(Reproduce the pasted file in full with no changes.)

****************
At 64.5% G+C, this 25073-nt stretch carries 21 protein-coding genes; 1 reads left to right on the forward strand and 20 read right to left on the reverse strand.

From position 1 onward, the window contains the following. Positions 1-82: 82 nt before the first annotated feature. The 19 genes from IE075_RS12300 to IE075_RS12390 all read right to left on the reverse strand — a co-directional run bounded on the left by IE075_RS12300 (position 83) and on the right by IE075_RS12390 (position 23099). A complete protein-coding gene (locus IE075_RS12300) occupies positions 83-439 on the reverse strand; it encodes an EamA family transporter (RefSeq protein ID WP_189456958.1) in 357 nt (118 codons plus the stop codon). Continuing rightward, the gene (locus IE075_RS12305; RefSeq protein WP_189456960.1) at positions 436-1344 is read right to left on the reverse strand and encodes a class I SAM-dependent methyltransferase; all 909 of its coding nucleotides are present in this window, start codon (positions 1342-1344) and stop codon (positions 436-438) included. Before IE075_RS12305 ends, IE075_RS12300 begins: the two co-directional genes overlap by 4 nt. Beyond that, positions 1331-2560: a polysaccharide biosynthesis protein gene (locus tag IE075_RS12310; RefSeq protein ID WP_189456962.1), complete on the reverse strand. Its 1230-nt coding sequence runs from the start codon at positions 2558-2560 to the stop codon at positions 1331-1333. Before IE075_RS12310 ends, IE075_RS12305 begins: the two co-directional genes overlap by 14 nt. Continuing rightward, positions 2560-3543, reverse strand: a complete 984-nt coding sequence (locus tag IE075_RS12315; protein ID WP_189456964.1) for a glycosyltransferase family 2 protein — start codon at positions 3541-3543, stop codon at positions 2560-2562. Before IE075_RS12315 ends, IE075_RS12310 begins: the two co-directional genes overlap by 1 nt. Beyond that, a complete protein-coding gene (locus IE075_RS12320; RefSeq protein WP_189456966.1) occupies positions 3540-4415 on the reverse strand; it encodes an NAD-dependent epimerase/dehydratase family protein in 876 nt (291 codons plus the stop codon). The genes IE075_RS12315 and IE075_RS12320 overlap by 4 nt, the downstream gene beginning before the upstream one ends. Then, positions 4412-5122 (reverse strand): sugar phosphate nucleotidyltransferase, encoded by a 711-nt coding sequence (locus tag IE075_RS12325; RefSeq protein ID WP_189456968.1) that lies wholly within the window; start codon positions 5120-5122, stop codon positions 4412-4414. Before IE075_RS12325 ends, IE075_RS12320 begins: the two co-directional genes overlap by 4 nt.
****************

At 64.5% G+C, this 25073-nt stretch carries 21 protein-coding genes; 1 reads left to right on the forward strand and 20 read right to left on the reverse strand.

From position 1 onward, the window contains the following. Positions 1-82: 82 nt before the first annotated feature. The 19 genes from IE075_RS12300 to IE075_RS12390 all read right to left on the reverse strand — a co-directional run bounded on the left by IE075_RS12300 (position 83) and on the right by IE075_RS12390 (position 23099). A complete protein-coding gene (locus IE075_RS12300) occupies positions 83-439 on the reverse strand; it encodes an EamA family transporter (RefSeq protein ID WP_189456958.1) in 357 nt (118 codons plus the stop codon). Continuing rightward, the gene (locus IE075_RS12305; RefSeq protein WP_189456960.1) at positions 436-1344 is read right to left on the reverse strand and encodes a class I SAM-dependent methyltransferase; all 909 of its coding nucleotides are present in this window, start codon (positions 1342-1344) and stop codon (positions 436-438) included. Before IE075_RS12305 ends, IE075_RS12300 begins: the two co-directional genes overlap by 4 nt. Beyond that, positions 1331-2560: a polysaccharide biosynthesis protein gene (locus tag IE075_RS12310; RefSeq protein ID WP_189456962.1), complete on the reverse strand. Its 1230-nt coding sequence runs from the start codon at positions 2558-2560 to the stop codon at positions 1331-1333. Before IE075_RS12310 ends, IE075_RS12305 begins: the two co-directional genes overlap by 14 nt. Continuing rightward, positions 2560-3543, reverse strand: a complete 984-nt coding sequence (locus tag IE075_RS12315; protein ID WP_189456964.1) for a glycosyltransferase family 2 protein — start codon at positions 3541-3543, stop codon at positions 2560-2562. Before IE075_RS12315 ends, IE075_RS12310 begins: the two co-directional genes overlap by 1 nt. Beyond that, a complete protein-coding gene (locus IE075_RS12320; RefSeq protein WP_189456966.1) occupies positions 3540-4415 on the reverse strand; it encodes an NAD-dependent epimerase/dehydratase family protein in 876 nt (291 codons plus the stop codon). The genes IE075_RS12315 and IE075_RS12320 overlap by 4 nt, the downstream gene beginning before the upstream one ends. Then, positions 4412-5122 (reverse strand): sugar phosphate nucleotidyltransferase, encoded by a 711-nt coding sequence (locus tag IE075_RS12325; RefSeq protein ID WP_189456968.1) that lies wholly within the window; start codon positions 5120-5122, stop codon positions 4412-4414. Before IE075_RS12325 ends, IE075_RS12320 begins: the two co-directional genes overlap by 4 nt.